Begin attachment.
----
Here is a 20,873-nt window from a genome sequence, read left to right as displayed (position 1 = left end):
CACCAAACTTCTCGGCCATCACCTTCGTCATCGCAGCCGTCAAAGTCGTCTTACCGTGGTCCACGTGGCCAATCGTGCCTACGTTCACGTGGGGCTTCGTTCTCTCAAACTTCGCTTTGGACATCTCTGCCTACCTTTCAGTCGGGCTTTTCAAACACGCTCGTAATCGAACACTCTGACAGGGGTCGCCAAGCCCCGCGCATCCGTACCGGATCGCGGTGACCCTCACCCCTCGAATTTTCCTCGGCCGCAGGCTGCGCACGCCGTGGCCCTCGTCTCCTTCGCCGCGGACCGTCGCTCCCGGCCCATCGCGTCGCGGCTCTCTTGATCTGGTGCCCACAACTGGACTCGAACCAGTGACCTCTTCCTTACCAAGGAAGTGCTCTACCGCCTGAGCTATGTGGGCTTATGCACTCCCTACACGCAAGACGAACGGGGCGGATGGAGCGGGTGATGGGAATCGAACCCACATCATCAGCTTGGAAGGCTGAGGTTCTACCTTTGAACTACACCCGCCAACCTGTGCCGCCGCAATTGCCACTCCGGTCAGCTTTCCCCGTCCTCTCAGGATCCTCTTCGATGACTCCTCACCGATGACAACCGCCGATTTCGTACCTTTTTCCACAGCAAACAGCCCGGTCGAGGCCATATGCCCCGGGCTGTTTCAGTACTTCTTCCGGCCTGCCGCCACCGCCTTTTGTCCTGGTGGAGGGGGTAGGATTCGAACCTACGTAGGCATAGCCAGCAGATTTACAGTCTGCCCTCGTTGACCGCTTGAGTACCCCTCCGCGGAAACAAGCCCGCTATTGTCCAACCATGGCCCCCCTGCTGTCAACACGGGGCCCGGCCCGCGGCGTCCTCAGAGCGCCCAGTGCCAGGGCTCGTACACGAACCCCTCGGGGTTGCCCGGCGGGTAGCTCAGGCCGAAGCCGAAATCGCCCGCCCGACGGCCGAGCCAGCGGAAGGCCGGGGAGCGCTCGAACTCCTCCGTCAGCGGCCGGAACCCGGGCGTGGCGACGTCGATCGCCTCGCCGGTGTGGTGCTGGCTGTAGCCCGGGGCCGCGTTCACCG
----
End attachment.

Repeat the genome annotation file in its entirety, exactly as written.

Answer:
Here is a 20,873-nt window from a genome sequence, read left to right as displayed (position 1 = left end):
CACCAAACTTCTCGGCCATCACCTTCGTCATCGCAGCCGTCAAAGTCGTCTTACCGTGGTCCACGTGGCCAATCGTGCCTACGTTCACGTGGGGCTTCGTTCTCTCAAACTTCGCTTTGGACATCTCTGCCTACCTTTCAGTCGGGCTTTTCAAACACGCTCGTAATCGAACACTCTGACAGGGGTCGCCAAGCCCCGCGCATCCGTACCGGATCGCGGTGACCCTCACCCCTCGAATTTTCCTCGGCCGCAGGCTGCGCACGCCGTGGCCCTCGTCTCCTTCGCCGCGGACCGTCGCTCCCGGCCCATCGCGTCGCGGCTCTCTTGATCTGGTGCCCACAACTGGACTCGAACCAGTGACCTCTTCCTTACCAAGGAAGTGCTCTACCGCCTGAGCTATGTGGGCTTATGCACTCCCTACACGCAAGACGAACGGGGCGGATGGAGCGGGTGATGGGAATCGAACCCACATCATCAGCTTGGAAGGCTGAGGTTCTACCTTTGAACTACACCCGCCAACCTGTGCCGCCGCAATTGCCACTCCGGTCAGCTTTCCCCGTCCTCTCAGGATCCTCTTCGATGACTCCTCACCGATGACAACCGCCGATTTCGTACCTTTTTCCACAGCAAACAGCCCGGTCGAGGCCATATGCCCCGGGCTGTTTCAGTACTTCTTCCGGCCTGCCGCCACCGCCTTTTGTCCTGGTGGAGGGGGTAGGATTCGAACCTACGTAGGCATAGCCAGCAGATTTACAGTCTGCCCTCGTTGACCGCTTGAGTACCCCTCCGCGGAAACAAGCCCGCTATTGTCCAACCATGGCCCCCCTGCTGTCAACACGGGGCCCGGCCCGCGGCGTCCTCAGAGCGCCCAGTGCCAGGGCTCGTACACGAACCCCTCGGGGTTGCCCGGCGGGTAGCTCAGGCCGAAGCCGAAATCGCCCGCCCGACGGCCGAGCCAGCGGAAGGCCGGGGAGCGCTCGAACTCCTCCGTCAGCGGCCGGAACCCGGGCGTGGCGACGTCGATCGCCTCGCCGGTGTGGTGCTGGCTGTAGCCCGGGGCCGCGTTCACCG